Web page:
Let’s talk about food — and people

Acts 11:1-18 & John 13:31-35

5 Easter – 4/28/13

St. Paul’s Alexandria

The Rev. Dr. Rosemary Beales


Let’s talk about food.

If I said that to the children I teach every day, they would be all over it. There would be no hesitation to talk about favorite foods, and what they find disgusting, and what they would like to eat right then and there.

 But for many of the adults here — myself included — food has become a source not of joy, but of anxiety. We worry about how much we eat, when we eat, and above all WHAT we eat. We keep track of how much salt, sugar, and fat we consume — there’s even a book by that title, Salt Sugar Fat,[1] which is an eye-opening description of the way certain foods are engineered to be addictive. For all the right reasons, we search out organic foods, whole foods, local foods, clean foods.  Somewhere between the garden of Eden and the grocery store, food has become a source of anxiety.

 There was a lot of anxiety about food in Peter’s time, too. As a faithful Jew, he had been careful all his life to observe the dietary laws laid out in the lists in Leviticus and Deuteronomy. Such observance was important as a way of maintaining the Jewish identity, keeping the faith community distinct from the gentiles around them.

 Suddenly, Peter has this strange vision about food. A great sheet, like sailcloth, floats down from heaven holding all manner of animals, clean and unclean, and the voice from above says, “Get up, Peter; kill and eat.” The first part of that command may be repulsive to us, insulated as we are from how our meat gets into those neat, cellophane packages. But it’s the second part that offends Peter. He is horrified at the thought of eating forbidden food. Yet, 3 times, the voice insists, “What God has made clean, you must not call profane.”

 Peter gets the message. And a knock comes at the door. Suddenly, Peter’s vision is no longer about food. It’s about people. Three gentiles ask Peter to come with them to the home of Cornelius, another gentile, and now Peter is no longer worried about keeping himself separate and pure. He hurries away with them, prepared to preach a powerful sermon. But while he’s still warming up, the Holy Spirit shows up, and a whole household becomes baptized.

 The book of the bible this story comes from is called the Acts of the Apostles. But in this passage, at least, it’s the Acts of God that transform both Peter and the community around him. Peter’s vision is not just about food; for God gives him the vision to see a beloved community that embraces people of all nations and tribes.

 I wonder if somewhere that night, Peter is recalling, and reinterpreting, a command he heard in an upper room months before, the command of Jesus we heard in our gospel today: “Love one another... By this everyone will know you are my disciples, if you have love….”

 Food and love. They DO seem to go together. You know in your own life how many times they mingle. A little story from Los Angeles helps us see this connection in another way.

 An artist named Ron Finley woke up one day and realized he lived, in his words, “in a food desert.” South Central LA, he saw, had loads of liquor stores, lots of vacant lots, and a kaleidoscope of fast-food joints. Though his neighborhood has a reputation for drive-by shootings, more people, he says, were dying from the drive-THRU, eating food that was bad for them because they didn’t have easy access to healthy, affordable food. Obesity and diabetes were rampant, and Finley says, “I got tired of seeing my people die.”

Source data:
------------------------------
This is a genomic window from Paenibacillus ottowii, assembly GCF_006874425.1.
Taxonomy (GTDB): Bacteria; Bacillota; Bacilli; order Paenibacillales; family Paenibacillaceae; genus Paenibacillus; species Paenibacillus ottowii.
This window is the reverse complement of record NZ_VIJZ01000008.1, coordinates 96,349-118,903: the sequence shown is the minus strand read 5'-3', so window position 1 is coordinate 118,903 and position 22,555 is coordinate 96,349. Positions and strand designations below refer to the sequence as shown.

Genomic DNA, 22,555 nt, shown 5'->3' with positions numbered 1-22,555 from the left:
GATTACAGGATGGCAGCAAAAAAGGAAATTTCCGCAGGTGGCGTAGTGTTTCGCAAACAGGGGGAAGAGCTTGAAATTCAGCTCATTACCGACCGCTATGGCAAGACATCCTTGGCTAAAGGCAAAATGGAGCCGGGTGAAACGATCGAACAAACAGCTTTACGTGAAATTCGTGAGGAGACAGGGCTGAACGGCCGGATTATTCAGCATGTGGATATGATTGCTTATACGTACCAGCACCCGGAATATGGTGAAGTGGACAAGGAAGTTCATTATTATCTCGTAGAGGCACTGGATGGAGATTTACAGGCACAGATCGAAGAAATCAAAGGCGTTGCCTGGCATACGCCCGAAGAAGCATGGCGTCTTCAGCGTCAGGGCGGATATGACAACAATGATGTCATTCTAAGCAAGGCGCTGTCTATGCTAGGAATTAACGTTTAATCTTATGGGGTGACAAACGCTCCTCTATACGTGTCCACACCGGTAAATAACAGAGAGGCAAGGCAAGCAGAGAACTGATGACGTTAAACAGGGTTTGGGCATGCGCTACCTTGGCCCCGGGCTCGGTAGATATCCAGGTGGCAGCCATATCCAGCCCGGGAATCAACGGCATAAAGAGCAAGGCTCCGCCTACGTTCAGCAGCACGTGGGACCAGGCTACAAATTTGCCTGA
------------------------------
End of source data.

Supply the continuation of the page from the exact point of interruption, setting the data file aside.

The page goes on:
So God gave Finley a vision – instead of a food desert, a “food forest.” On median strips, vacant lots, and rights-of-way, Finley and his group,  LA Green Grounds, began to plant. Despite resistance from the city — which owns much of the land — Finley’s group, LA Green Grounds, persisted, and won They’ve taught people to garden and given teenagers paying jobs and purpose. They’ve helped people recover their health. Gardening, Finley says, is “a tool for the education, the transformation of the community. Plus, you get strawberries.”[2]

 Finley’s vision, like Peter’s, is not about food. It’s about people. It’s about LOVING people.

 For him, the way to show that love is teaching people to grow their own groceries. For you, loving people might be something different.  For all of us, it’s the Acts of God, loving us, that enlarge our vision to see in strangers a beloved community. It’s the Acts of God that give us the grace to live the gospel words we hear today: “Love one another.”                                                                                                                      Amen.

[1] Michael Moss, Salt, Sugar, Fat: How the Food Giants Hooked Us (Random House, 2013).

About threegreatdays

The Rev. Dr. Rosemary Beales is a Godly Play Trainer in the U.S.; an Episcopal Priest; Chaplain at St. Stephen's & St. Agnes School in Alexandria, Virginia; a Godly Play Practitioner since 1996; and a mother and grandmother. Every day I get to be with 400 children at school and on weekends when I'm lucky, with my four terrific grandsons and three lively granddaughters. As a Godly Play practitioner, I want to spread the word about this life-giving, Montessori-based way of nurturing children in the Christian story and life. Godly Play, the creation of the Rev. Dr. Jerome Berryman and his wife Thea, is used in many denominations and in many countries, and has been translated into at least seven languages. This blog is not an official publication of the Godly Play Foundation (see www.godlyplayfoundation.org) but seeks to be a clearinghouse for ideas and experiences of teachers, trainers, and parents. Join the conversation!

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